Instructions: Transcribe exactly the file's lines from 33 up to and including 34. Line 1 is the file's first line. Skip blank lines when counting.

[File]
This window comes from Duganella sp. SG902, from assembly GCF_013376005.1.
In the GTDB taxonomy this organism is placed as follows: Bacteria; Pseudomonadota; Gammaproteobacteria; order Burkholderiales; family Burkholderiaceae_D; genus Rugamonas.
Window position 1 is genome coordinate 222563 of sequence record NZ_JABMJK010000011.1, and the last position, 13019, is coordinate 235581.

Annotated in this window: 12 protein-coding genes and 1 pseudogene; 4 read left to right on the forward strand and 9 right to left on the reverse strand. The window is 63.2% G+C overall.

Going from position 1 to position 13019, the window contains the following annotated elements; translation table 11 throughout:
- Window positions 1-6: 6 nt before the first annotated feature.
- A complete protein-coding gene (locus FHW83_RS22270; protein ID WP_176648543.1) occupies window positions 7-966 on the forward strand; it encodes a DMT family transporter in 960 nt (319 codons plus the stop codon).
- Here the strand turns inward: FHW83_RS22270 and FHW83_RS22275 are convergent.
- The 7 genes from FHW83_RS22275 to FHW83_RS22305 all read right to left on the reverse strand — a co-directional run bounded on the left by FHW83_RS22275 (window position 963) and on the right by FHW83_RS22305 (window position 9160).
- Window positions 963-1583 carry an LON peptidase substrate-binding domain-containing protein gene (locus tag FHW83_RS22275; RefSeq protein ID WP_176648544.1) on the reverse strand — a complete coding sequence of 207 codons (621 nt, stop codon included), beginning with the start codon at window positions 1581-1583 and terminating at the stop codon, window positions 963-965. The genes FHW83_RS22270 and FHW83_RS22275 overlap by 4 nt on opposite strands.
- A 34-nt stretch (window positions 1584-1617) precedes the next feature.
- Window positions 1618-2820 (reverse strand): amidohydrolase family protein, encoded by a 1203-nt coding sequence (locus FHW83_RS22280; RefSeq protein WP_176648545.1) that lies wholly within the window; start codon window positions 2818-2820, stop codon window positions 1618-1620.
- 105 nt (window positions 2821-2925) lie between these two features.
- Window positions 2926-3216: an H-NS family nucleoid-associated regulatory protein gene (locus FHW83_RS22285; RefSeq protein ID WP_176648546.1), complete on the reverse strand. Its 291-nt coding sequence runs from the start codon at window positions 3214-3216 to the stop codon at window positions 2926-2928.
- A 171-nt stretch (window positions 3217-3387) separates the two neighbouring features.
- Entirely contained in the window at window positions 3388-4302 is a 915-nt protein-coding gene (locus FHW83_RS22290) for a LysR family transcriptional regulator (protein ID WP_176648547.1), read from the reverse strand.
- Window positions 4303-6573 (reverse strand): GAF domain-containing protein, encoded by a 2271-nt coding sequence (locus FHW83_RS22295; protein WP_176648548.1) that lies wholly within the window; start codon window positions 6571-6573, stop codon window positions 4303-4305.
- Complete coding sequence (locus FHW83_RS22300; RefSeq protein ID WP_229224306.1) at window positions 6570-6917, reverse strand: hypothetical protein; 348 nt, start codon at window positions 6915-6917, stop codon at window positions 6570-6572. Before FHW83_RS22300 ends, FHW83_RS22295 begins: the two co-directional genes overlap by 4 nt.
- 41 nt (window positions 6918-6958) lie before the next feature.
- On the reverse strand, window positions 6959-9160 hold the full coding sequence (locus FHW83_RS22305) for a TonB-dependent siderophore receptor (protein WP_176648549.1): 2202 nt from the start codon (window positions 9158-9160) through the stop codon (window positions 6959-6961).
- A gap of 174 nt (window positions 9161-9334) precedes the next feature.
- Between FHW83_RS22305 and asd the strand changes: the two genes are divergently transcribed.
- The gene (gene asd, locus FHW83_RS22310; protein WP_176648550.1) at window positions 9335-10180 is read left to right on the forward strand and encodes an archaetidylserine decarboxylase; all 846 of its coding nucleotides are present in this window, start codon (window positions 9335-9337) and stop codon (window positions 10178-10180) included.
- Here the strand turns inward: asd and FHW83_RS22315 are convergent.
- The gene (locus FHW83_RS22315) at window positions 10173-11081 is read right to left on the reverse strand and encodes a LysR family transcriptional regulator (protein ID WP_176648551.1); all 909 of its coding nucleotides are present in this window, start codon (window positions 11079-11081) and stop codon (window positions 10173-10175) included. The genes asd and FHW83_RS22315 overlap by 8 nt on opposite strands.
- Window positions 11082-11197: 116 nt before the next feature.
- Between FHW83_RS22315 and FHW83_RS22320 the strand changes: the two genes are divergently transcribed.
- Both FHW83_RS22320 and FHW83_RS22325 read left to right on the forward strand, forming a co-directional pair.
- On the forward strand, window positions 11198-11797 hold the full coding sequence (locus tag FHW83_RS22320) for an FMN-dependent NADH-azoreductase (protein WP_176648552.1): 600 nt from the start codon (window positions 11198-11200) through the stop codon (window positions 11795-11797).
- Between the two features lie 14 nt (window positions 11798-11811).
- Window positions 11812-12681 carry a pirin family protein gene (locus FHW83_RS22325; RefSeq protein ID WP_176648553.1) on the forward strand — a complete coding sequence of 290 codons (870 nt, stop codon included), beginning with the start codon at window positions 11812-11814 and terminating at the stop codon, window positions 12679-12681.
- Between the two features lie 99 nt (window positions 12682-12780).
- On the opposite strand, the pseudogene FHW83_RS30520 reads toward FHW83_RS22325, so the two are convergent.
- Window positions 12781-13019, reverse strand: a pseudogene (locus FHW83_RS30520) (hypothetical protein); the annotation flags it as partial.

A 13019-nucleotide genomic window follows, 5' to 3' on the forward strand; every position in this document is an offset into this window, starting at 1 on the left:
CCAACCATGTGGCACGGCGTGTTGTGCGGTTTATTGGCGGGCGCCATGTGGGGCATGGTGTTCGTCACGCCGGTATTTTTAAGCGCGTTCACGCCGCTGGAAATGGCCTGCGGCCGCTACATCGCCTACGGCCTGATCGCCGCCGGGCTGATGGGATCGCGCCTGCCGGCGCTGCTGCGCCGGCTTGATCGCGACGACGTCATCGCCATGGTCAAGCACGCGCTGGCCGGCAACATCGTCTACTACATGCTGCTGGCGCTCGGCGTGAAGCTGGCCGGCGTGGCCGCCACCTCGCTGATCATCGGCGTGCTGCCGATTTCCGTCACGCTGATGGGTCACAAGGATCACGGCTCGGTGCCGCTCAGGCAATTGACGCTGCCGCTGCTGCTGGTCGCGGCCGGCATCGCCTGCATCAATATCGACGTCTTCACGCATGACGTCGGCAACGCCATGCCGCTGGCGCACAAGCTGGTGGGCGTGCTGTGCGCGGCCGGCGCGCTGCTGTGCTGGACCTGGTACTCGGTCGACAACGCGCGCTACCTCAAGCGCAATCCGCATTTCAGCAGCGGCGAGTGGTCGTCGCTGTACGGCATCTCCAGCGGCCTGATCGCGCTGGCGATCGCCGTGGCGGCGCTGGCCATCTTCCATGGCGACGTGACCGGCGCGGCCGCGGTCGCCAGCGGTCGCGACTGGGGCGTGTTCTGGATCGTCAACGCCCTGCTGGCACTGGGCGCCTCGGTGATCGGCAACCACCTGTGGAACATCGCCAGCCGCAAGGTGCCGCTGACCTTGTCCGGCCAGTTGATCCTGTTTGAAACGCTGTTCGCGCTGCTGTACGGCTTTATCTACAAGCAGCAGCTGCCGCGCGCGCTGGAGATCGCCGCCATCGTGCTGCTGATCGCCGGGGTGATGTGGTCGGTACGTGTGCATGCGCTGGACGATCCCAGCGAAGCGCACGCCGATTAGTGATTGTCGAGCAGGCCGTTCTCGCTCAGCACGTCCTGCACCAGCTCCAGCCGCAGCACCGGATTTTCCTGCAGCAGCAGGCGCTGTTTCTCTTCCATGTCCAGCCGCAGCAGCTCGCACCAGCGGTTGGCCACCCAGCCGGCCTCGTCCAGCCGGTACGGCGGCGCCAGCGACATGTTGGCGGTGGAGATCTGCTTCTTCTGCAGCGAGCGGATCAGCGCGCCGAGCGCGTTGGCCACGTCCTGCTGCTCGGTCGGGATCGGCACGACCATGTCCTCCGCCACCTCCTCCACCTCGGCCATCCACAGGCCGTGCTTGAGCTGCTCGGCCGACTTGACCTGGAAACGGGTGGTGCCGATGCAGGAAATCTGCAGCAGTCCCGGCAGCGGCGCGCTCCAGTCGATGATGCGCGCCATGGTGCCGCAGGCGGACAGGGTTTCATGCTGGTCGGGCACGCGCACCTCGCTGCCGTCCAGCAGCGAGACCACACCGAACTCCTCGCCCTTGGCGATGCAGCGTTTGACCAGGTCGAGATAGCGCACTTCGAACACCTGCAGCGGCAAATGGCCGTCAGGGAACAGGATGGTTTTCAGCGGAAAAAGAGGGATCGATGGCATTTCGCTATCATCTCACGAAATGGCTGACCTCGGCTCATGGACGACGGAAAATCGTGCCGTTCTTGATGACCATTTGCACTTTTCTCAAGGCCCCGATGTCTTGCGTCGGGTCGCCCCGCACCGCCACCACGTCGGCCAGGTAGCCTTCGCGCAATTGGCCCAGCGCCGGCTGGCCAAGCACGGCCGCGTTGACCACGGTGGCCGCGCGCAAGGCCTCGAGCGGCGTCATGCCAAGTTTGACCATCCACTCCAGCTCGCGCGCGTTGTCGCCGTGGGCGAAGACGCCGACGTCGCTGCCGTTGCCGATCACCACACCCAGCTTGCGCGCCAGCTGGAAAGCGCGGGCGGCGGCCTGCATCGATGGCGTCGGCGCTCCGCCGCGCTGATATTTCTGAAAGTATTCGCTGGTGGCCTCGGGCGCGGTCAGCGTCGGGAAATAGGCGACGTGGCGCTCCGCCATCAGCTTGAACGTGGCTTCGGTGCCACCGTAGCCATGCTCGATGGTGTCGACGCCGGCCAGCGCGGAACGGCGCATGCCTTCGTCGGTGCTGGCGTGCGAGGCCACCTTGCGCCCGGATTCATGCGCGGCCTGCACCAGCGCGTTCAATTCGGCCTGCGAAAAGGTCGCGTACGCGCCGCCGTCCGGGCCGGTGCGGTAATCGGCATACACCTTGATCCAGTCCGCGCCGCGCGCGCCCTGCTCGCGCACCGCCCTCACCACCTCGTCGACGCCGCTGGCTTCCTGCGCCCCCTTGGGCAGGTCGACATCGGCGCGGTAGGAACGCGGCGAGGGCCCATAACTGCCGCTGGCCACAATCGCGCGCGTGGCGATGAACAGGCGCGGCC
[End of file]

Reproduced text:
- On the opposite strand, the pseudogene FHW83_RS30520 reads toward FHW83_RS22325, so the two are convergent.
- Window positions 12781-13019, reverse strand: a pseudogene (locus FHW83_RS30520) (hypothetical protein); the annotation flags it as partial.